In November several members of NGOs, civil society organizations and journalists received an alert on their cellphones from Apple saying they may have been the target of state-sponsored espionage. Among the recipients of the alert were members of the Institute of Human Rights of the Central American University, Cristosal, and the Democracy, Transparency and Justice Foundation as well as journalists from El Faro, La Prensa Grafica, El Diario de Hoy, Disruptiva Magazine, Gato Encerrado magazine, Diario El Mundo, and independent journalists.

Government Human Rights Bodies: The principal human rights investigative and monitoring body is the autonomous PDDH, whose ombudsman is nominated by the Legislative Assembly for a three-year term. The PDDH regularly issued advisory opinions, reports, and press releases on prominent human rights cases. The PDDH ombudsman, Jose Apolonio Tobar, requested access to monitor conditions in the prisons but had not been allowed to enter the prisons since the beginning of the pandemic in March 2020. In addition the budget approved by the Legislative Assembly for the PDDH in the coming year was again significantly cut.

Section 6. Discrimination and Societal Abuses

Acts of Violence, Criminalization, and Other Abuses Based on Sexual Orientation and Gender Identity

Police and gangs continue to commit acts of violence against LGBTQI+ individuals. These actions were tolerated by the government, and perpetrators were rarely prosecuted.

On February 20, the Attorney General’s Office announced three MS-13 gang members were convicted of homicide for the 2017 murders of two transgender women in San Luis Talpa, La Paz Department, and each was sentenced to more than 60 years in prison. The Prosecutor’s Office handled the case as a quarrel between gangs and not as a crime related to gender identity of the victims, and as a result the Prosecutor’s Office did not categorize the homicides as hate crimes.

On April 25, Zashy del Cid, a transgender woman, died in San Miguel after she was shot in the back while walking down the street. As of June 5, police had made no arrests. A report by Association Communicating and Training Trans Women in El Salvador (COMCAVIS Trans) found that gangs were responsible for nearly two-thirds of the violence against the LGBTQI+ community.

LGBTQI+ activists reported to the Attorney General’s Office that they received death threats on social media. Police generally failed to act on these reports. NGOs reported that public officials, including police, engaged in violence and discrimination against LGBTQI+ persons. Persons from the LGBTQI+ community stated the PNC and officials from the Attorney General’s Office harassed transgender and gay individuals who reported cases of violence against LGBTQI+ persons, including by conducting unnecessary and invasive strip searches.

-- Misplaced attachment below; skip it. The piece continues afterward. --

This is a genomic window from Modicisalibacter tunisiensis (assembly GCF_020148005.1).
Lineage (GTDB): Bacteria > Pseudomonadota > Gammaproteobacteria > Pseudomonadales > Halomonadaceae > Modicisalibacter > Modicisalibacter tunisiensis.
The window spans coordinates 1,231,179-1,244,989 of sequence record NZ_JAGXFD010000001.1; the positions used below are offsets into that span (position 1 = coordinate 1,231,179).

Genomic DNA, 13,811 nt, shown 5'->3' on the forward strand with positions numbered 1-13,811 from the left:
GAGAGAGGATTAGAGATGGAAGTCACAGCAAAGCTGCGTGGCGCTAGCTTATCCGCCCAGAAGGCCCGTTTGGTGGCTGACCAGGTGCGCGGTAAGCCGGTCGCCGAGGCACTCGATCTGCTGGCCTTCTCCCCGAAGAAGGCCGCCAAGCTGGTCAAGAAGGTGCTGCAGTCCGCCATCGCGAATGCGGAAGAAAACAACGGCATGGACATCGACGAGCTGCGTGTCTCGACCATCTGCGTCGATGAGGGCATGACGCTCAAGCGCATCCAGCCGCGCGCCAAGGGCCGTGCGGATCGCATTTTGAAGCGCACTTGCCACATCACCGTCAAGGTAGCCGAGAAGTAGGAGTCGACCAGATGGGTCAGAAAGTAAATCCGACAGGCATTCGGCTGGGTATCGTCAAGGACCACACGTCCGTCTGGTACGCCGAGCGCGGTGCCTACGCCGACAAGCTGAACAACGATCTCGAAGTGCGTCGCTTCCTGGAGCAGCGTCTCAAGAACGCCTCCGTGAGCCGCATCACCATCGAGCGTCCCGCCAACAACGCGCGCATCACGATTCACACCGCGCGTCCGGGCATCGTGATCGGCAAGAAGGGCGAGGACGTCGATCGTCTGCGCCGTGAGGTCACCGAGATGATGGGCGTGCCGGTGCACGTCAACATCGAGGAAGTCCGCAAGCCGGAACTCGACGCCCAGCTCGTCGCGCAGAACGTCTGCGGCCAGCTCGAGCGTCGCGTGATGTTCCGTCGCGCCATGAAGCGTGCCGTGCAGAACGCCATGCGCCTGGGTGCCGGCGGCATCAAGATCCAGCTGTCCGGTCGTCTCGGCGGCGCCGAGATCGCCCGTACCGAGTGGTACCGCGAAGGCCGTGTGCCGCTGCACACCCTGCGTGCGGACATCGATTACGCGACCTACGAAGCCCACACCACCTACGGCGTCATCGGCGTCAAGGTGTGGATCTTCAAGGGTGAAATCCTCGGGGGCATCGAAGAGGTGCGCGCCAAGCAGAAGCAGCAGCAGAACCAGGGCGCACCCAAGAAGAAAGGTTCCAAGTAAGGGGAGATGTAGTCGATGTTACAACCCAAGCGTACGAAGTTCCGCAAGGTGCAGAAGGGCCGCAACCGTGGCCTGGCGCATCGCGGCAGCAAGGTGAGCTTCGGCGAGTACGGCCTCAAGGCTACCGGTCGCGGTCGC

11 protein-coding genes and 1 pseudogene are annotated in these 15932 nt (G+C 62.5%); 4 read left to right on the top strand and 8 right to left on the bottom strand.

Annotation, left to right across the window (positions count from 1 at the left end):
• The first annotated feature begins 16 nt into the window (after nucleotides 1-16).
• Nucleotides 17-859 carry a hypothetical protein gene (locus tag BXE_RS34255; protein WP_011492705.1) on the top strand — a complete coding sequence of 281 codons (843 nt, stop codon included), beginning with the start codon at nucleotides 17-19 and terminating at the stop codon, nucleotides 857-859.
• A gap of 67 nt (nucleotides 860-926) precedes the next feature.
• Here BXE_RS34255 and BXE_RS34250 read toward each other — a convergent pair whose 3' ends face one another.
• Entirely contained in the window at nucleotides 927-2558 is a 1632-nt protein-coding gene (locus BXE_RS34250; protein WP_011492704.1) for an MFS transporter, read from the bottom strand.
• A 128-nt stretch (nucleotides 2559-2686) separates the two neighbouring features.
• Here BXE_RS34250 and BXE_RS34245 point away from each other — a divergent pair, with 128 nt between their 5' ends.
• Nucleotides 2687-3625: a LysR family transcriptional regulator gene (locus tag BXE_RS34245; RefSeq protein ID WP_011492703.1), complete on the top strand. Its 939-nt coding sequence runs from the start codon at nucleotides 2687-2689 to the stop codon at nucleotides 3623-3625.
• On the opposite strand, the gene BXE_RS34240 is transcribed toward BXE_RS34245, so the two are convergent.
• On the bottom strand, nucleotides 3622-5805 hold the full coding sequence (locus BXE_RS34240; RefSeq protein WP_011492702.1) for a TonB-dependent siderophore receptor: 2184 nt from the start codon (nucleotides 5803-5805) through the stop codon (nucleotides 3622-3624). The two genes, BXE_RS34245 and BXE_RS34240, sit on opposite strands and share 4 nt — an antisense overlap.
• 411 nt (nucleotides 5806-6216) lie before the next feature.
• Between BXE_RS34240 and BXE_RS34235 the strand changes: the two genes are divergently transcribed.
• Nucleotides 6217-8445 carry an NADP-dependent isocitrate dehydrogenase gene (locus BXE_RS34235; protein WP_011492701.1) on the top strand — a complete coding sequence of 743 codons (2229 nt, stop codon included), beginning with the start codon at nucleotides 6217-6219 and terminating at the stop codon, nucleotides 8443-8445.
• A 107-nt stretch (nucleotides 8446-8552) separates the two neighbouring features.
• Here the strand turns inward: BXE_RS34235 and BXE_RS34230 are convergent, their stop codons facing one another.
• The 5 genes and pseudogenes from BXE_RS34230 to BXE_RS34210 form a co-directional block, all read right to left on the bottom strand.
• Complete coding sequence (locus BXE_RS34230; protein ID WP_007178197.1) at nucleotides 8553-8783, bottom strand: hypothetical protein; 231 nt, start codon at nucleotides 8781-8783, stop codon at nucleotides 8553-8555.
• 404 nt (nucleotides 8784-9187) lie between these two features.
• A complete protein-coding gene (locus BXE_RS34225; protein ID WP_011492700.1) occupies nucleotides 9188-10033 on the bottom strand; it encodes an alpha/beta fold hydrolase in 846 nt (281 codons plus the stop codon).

In 2020 the Bukele administration eliminated five presidential secretariats created under the previous administration, including the Secretariat of Inclusion. The responsibilities of the secretariat moved to the Gender and Diversity Office in the Ministry of Cultural Affairs, which has no authority to influence policy and insufficient support to implement programs. It did not provide any significant public services.

The law prohibits discrimination based on sexual orientation or gender identity, which applies to discrimination in housing, employment, nationality, and access to government services. Gender identity and sexual orientation are included in the law covering hate crimes, along with race and political affiliation. Despite the existence of these laws, the government has not taken enforcement actions against violators.

As of August 31, the PDDH reported seven alleged cases of discrimination against LGBTQI+ persons. The PDDH confirmed on February 14 that they opened an investigation into the possible discrimination against an army officer who complained of being discharged due to his sexual orientation. On January 31, the Lieutenant Cristian Adalberto Castro Grijalva was discharged from the army for “public or private conduct that is notoriously immoral or contrary to good customs or public order.” Castro Grijalva said his sexual orientation was not a secret and that it never affected his performance.

Supreme Electoral Tribunal guidelines state individuals may not be denied the right to vote because the photograph on their identification card does not match their physical appearance. Nonetheless, media documented cases of transgender persons who faced harassment while voting in the municipal elections during the year because their name and photograph on their national identification document did not match their expression of gender identity.

COMCAVIS Trans reported that the LGBTQI+ community faced discrimination when obtaining health care. Lesbian women said their gynecologists only focused on HIV or other sexually transmitted diseases when they learned that their patients were lesbian instead of spending time treating routine gynecological issues. According to COMCAVIS Trans, transgender persons also faced discrimination from medical staff when they insisted on calling patients by their legal name instead of their chosen names.